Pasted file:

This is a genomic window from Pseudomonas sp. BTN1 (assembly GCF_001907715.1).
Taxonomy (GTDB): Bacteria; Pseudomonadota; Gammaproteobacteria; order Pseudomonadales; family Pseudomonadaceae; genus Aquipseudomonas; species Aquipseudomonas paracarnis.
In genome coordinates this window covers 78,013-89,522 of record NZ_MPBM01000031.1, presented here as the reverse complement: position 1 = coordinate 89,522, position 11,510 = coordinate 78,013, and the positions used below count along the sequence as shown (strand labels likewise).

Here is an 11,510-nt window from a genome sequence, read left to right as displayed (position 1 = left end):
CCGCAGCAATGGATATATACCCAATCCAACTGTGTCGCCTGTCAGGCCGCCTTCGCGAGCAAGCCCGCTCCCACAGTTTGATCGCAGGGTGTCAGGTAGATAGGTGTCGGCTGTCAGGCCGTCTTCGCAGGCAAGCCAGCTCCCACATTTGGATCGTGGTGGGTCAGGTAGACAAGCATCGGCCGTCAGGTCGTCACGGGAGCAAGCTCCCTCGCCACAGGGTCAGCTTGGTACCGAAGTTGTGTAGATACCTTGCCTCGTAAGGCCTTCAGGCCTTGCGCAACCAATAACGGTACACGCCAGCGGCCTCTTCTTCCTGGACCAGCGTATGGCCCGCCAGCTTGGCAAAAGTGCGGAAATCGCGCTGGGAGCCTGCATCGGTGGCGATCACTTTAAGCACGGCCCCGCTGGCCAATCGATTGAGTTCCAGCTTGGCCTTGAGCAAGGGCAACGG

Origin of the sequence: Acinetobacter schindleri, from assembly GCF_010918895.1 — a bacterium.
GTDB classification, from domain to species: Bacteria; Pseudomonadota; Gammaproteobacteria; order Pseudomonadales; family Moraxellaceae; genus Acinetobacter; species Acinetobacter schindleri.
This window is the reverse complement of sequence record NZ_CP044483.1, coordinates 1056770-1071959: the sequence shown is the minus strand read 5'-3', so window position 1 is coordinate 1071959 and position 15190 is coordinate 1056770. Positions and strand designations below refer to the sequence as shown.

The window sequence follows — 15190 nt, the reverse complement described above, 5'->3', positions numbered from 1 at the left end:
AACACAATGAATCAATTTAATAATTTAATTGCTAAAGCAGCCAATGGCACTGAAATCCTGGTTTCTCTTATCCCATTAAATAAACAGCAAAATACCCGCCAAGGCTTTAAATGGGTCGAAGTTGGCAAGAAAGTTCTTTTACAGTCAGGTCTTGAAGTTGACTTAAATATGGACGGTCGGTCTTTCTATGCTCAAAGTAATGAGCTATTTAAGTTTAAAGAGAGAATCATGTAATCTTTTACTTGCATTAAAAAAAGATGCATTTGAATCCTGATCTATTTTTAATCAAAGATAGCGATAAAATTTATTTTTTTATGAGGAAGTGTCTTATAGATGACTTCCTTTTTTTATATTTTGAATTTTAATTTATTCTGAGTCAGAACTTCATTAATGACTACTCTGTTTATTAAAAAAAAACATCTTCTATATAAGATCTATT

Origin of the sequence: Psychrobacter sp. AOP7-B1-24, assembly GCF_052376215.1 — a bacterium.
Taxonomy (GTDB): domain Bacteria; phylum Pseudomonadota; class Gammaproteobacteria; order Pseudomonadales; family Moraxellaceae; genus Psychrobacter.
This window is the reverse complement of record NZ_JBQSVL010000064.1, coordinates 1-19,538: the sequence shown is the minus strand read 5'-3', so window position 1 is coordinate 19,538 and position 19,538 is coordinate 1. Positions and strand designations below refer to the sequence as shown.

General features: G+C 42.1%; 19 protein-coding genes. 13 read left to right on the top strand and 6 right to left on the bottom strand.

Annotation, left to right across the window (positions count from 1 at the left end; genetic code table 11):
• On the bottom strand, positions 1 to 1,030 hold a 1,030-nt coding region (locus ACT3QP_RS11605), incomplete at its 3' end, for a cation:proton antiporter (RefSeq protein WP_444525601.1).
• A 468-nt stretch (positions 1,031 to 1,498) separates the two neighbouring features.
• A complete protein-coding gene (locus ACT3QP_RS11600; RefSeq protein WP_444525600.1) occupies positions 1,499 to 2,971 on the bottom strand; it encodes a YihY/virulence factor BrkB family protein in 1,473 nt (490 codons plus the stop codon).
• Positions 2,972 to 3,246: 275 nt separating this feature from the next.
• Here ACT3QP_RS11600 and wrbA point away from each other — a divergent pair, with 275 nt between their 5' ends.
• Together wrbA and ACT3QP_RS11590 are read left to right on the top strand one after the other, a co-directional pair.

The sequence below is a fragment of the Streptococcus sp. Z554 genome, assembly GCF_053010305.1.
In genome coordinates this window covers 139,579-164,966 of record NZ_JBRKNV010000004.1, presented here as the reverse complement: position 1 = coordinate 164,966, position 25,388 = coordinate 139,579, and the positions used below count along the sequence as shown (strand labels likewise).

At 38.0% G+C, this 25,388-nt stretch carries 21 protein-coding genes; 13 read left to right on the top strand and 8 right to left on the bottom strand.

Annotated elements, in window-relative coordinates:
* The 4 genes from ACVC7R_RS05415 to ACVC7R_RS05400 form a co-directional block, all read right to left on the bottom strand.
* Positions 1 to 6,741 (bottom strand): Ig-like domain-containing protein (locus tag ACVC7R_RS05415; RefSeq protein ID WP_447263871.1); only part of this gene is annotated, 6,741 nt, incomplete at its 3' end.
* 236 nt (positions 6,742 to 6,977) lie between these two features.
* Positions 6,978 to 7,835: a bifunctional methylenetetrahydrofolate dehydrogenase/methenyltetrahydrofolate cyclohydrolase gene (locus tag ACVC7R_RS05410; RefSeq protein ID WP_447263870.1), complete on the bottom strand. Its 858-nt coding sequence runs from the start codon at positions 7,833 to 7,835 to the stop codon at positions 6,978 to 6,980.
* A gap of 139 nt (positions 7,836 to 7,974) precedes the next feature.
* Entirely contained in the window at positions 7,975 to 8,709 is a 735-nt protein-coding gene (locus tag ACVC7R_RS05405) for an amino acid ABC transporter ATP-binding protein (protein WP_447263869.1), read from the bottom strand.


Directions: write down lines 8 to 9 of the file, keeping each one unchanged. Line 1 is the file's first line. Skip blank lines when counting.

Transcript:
This window is the reverse complement of sequence record NZ_CP044483.1, coordinates 1056770-1071959: the sequence shown is the minus strand read 5'-3', so window position 1 is coordinate 1071959 and position 15190 is coordinate 1056770. Positions and strand designations below refer to the sequence as shown.

The window sequence follows — 15190 nt, the reverse complement described above, 5'->3', positions numbered from 1 at the left end: